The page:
The latest version of the ESRI GIS software (including ArcGIS/ArcMap) and ESRI Data and Maps are now available to the MIT community via download from: http://ist.mit.edu/services/software/esri/10
Use Geographic Information Systems (GIS) to make maps and analyze spatial information. Learn more about using GIS for your teaching at research at MIT GIS Services.
The MIT Libraries have recently joined HathiTrust, a partnership of over fifty academic libraries that share the ambitious goal of building a comprehensive digital library of their shared collections.
Started in 2008, the HathiTrust digital library currently contains over 8.5 million digitized volumes representing the collections of partner institutions. HathiTrust’s collections include both copyright and public domain materials digitized by Google, the Internet Archive, and Microsoft, as well as partner institutions. Founded by twelve universities from the Committee on Institutional Cooperation, the University of California system and the University of Virginia, the partnership has now grown to include fifty-five institutions. MIT and Harvard are two of the most recent universities to join.
Through the HathiTrust website, the public can search the full-text of 8.4 million digitized volumes, and get full online access to 2.2 million volumes that are in the public domain. With the MIT Libraries membership, the MIT community will have the added benefit of being able to download full volumes of public domain works in PDF format, and also build and share collections using the Collection Builder feature. Access will be provided to MIT users, with authentication through Touchstone, later this year.
Joining HathiTrust is one of several steps the MIT Libraries have recently taken to expand access for MIT faculty and students to print or digitized resources beyond the holdings of MIT. In January, the Libraries announced their membership in Borrow Direct, a partnership with Ivy Plus libraries that gives the MIT community access to nearly 50 million print items. In February, MIT and Harvard libraries jointly announced an expanded alliance to explore collaborations for sharing library materials, advancing digital preservation collections practice, and developing future off-site storage facilities and services.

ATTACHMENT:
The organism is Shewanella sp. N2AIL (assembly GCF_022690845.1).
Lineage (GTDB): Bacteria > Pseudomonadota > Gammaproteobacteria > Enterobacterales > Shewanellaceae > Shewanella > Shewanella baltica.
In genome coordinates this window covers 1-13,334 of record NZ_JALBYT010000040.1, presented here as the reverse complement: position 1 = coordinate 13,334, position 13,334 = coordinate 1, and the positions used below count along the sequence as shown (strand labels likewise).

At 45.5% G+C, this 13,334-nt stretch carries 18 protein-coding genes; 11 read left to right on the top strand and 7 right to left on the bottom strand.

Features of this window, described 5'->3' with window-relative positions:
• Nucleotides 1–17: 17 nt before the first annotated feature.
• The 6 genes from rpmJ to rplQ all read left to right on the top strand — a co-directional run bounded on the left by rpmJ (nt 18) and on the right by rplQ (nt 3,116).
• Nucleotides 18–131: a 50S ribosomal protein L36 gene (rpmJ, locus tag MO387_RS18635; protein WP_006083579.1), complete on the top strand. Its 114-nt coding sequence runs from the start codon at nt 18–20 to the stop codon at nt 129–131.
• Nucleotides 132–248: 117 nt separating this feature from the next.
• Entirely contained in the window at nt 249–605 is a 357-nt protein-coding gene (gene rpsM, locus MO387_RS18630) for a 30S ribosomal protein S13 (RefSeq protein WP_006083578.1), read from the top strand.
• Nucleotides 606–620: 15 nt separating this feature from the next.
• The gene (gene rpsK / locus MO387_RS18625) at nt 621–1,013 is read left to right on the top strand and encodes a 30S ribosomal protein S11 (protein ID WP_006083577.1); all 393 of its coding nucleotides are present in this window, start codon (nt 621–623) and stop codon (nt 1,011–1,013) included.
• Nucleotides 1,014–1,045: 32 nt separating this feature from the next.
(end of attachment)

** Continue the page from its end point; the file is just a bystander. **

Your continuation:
“In today’s interdisciplinary learning environment, it’s essential for our faculty, students and researchers to have access to an even wider array of information resources than ever before. By collaborating with other outstanding research libraries, we can offer the resources necessary to support the cutting edge research and education that is MIT’s hallmark,” said MIT Director of Libraries, Ann Wolpert.
Wolpert added that it is important for universities to take a leading role in shaping digital libraries. “Libraries have been stewards of the scholarly record for centuries,” she said. “We’re committed to the long haul.”
The MIT Libraries are actively involved in open access initiatives that support MIT’s mission to make scholarly knowledge openly available to the world. Partnering with HathiTrust, an organization committed to collecting, organizing, preserving, communicating, and sharing the record of human knowledge, is in line with the Libraries principles of supporting the long-term curation of the cultural record, and furthering global scholarship and research.
Want to learn about GIS online, on your own time? The MIT community has access to many virtual campus courses from ESRI. Courses can help students learn many skills including: using ArcGIS, working in 3D, raster analysis, programming with Python, and creating mobile GIS applications. The virtual campus addresses a variety of topics including getting started with the basics of GIS and working with HAZUS – using GIS technology to estimate physical, economic, and social impacts of disasters.
The MIT community can sign up for ESRI virtual campus courses for free by emailing email@example.com. For a listing of available courses visit the MIT GIS Services website: http://libraries.mit.edu/gis/teach/esrivc.html
For updates about GIS related events, new GIS data and software, and more subscribe to firstname.lastname@example.org by visiting: http://mailman.mit.edu/mailman/listinfo/mitgis
In January 2011, the IEEE changed a key author policy, discontinuing the right authors had to post the final published version of their IEEE articles on the web. This alters what authors can do with their work and how the MIT Faculty Open Access Policy can be implemented for these papers.